Those on the Religious Right claim that Trump is a Christian president who cares about Christian values.
Those on the Religious Right also claim that Trump is going to protect Christians from being persecuted for practicing their faith.
But those who are on the front lines of being the hands and feet of Jesus know differently– Trump’s Amerika knows nothing of Christian values, nor is he a president committed to protecting the free exercise of Christian principles.
I’ve often and very publicly criticized the “Conservative Christian persecution complex” that we see perpetuated by the Religious Right– it’s an absolute joke, and everyone knows it. When the government tells you, “I’m sorry, but your business isn’t allowed to discriminate- if someone has the money to buy a cake, you should be fair and sell it to everyone.” you’re not being persecuted– you’re just being told to stop doing the persecuting.
While the Christian persecution complex has been harmful for the Church in that it’s made us look petty, whiny, and overall made the Gospel unattractive by how we live, the biggest tragedy of it all is that it’s caused us to completely miss the actual persecution of Christians in Trump’s America.
No, there is not systematic persecution of Christians in America– America is a country that’s nearly 80% Christian, and overwhelmingly governed by Christians at every level of government.
But yes, some Christians in America are being persecuted for practicing their faith– because if obeying what Jesus commanded gets you arrested and thrown in jail, I don’t know what other word to call it.
I suppose the tragic irony of the Religious Right selling their soul in exchange for a promise to not have to sell any more gay wedding cakes, is the reality that they’ve not just ushered in actual Christian persecution, but have turned the most basic things someone would learn in a Jesus 101 class into a criminal act.
Case in point: one need not even be a Christian to recognize one of the most well-known statements Jesus made to his followers:
“For I was hungry and you gave me something to eat, I was thirsty and you gave me something to drink, I was a stranger and you invited me in, I needed clothes and you clothed me, I was sick and you looked after me…”
In fact, when Jesus makes this statement in Matthew 25 he’s not issuing some suggestion on what his followers should do– he’s actually warning people that divine judgement awaits those who refuse to give food to the hungry, water to the thirsty, clothes to the naked, and shelter for the stranger.
This is basic Christian stuff– but obeying Jesus and practicing your Christian faith in this basic area will land you in jail with a felony charge in Trump’s America.
Just ask Scott Warren. He’s a volunteer for a humanitarian aid organization called No More Deaths, a ministry founded by a coalition of community and faith leaders that is committed to faith-based principles of immigration reform.
Those community and faith leaders have found themselves deeply concerned with how many people die from lack of water while wandering the desert in an attempt to cross into the United States from Mexico. In an effort to care for the stranger in their midst, as Jesus commanded, they’re known to leave random jugs of water in the desert, along with other basic supplies that some immigrants may need to survive in that hostile environment. And in cases where they encounter an immigrant who is hungry, thirsty, and in need of shelter– they’ve been known to provide it, just as Jesus said to.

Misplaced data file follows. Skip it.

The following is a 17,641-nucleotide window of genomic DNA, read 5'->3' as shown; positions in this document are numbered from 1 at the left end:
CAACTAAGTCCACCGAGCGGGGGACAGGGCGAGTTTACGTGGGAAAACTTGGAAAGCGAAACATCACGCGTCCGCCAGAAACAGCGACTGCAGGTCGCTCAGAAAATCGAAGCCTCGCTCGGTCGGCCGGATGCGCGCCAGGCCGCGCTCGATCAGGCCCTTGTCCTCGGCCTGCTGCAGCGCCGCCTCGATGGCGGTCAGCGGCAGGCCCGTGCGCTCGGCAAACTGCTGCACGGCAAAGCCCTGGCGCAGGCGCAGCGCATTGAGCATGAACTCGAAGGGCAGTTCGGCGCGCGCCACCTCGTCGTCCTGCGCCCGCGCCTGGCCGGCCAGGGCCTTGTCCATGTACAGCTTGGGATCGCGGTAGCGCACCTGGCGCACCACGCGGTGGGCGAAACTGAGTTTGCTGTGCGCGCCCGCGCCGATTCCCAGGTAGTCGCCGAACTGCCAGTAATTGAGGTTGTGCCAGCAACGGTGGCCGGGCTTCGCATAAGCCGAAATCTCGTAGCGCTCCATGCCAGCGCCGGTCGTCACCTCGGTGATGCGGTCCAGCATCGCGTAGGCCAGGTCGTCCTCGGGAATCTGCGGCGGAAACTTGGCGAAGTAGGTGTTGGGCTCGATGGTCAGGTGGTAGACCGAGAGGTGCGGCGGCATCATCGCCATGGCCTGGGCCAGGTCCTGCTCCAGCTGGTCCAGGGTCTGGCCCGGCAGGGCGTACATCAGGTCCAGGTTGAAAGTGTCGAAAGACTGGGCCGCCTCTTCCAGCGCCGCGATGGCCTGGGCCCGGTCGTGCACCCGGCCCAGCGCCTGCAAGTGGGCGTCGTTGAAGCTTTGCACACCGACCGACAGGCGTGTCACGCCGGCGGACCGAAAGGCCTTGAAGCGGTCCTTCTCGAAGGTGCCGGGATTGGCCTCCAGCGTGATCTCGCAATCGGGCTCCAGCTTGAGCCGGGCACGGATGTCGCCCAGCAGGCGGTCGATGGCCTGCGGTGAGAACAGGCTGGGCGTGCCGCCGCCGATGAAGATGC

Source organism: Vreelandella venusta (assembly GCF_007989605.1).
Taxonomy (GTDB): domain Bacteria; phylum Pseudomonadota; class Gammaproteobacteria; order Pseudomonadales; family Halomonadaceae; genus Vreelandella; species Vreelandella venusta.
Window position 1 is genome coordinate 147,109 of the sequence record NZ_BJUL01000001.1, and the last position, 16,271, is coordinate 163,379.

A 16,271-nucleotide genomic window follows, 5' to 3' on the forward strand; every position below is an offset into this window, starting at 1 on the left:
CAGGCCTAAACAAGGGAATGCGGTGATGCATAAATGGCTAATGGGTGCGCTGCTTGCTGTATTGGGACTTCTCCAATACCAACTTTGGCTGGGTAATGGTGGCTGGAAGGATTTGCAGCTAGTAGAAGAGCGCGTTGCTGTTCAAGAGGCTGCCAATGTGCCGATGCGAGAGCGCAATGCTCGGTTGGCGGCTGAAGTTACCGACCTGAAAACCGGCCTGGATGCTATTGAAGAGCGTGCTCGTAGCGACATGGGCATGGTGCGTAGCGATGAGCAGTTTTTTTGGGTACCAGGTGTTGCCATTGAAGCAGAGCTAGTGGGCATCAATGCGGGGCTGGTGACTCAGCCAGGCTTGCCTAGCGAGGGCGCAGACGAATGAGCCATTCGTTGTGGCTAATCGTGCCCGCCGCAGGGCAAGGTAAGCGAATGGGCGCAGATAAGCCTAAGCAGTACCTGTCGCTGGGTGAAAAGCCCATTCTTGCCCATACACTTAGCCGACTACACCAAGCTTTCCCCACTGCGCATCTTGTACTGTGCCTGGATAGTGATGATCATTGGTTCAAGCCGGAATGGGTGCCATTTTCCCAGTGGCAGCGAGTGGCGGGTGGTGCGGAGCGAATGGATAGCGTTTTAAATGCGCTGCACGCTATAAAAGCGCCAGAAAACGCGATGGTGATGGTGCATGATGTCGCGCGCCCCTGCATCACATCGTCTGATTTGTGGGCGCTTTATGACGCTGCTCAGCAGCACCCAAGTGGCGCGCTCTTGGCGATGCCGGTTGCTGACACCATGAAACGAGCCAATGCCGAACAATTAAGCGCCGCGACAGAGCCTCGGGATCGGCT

But following Jesus is a criminal act in Trump’s America. Warren was arrested and thrown in jail last week for giving immigrants water, food, and clean clothes. And he isn’t alone– nine members of the faith-based group have been arrested and charged with federal crimes recently by the Trump administration, mainly for leaving jugs of water in the desert in hopes of saving a human life.
So, I take back what I’ve said in the past regarding anti-Christian persecution in America.
Christians are being persecuted.
They are being thrown into jail for practicing the basic tenets of the Christian faith.
But it has nothing to do with wedding cakes, and everything to do with giving water to those who are thirsty, food to those who are hungry, and clothes to those who are naked.
And until you, my random Christian brother or sister somewhere on the internet, stand up in defense of those jailed by the Trump administration for following Jesus 101 type stuff– for literally giving water to people who would die without it– I’m not interested in hearing about how “oppressed” those cake shop owners are, or anything else you have to say about the persecution of Christians in America.
Dr. Benjamin L. Corey is a public theologian and cultural anthropologist who is a two-time graduate of Gordon-Conwell Theological Seminary with graduate degrees in the fields of Theology and International Culture, and holds a doctorate in Intercultural Studies from Fuller Theological Seminary. He is also the author of the new book, Unafraid: Moving Beyond Fear-Based Faith, which is available wherever good books are sold. www.Unafraid-book.com.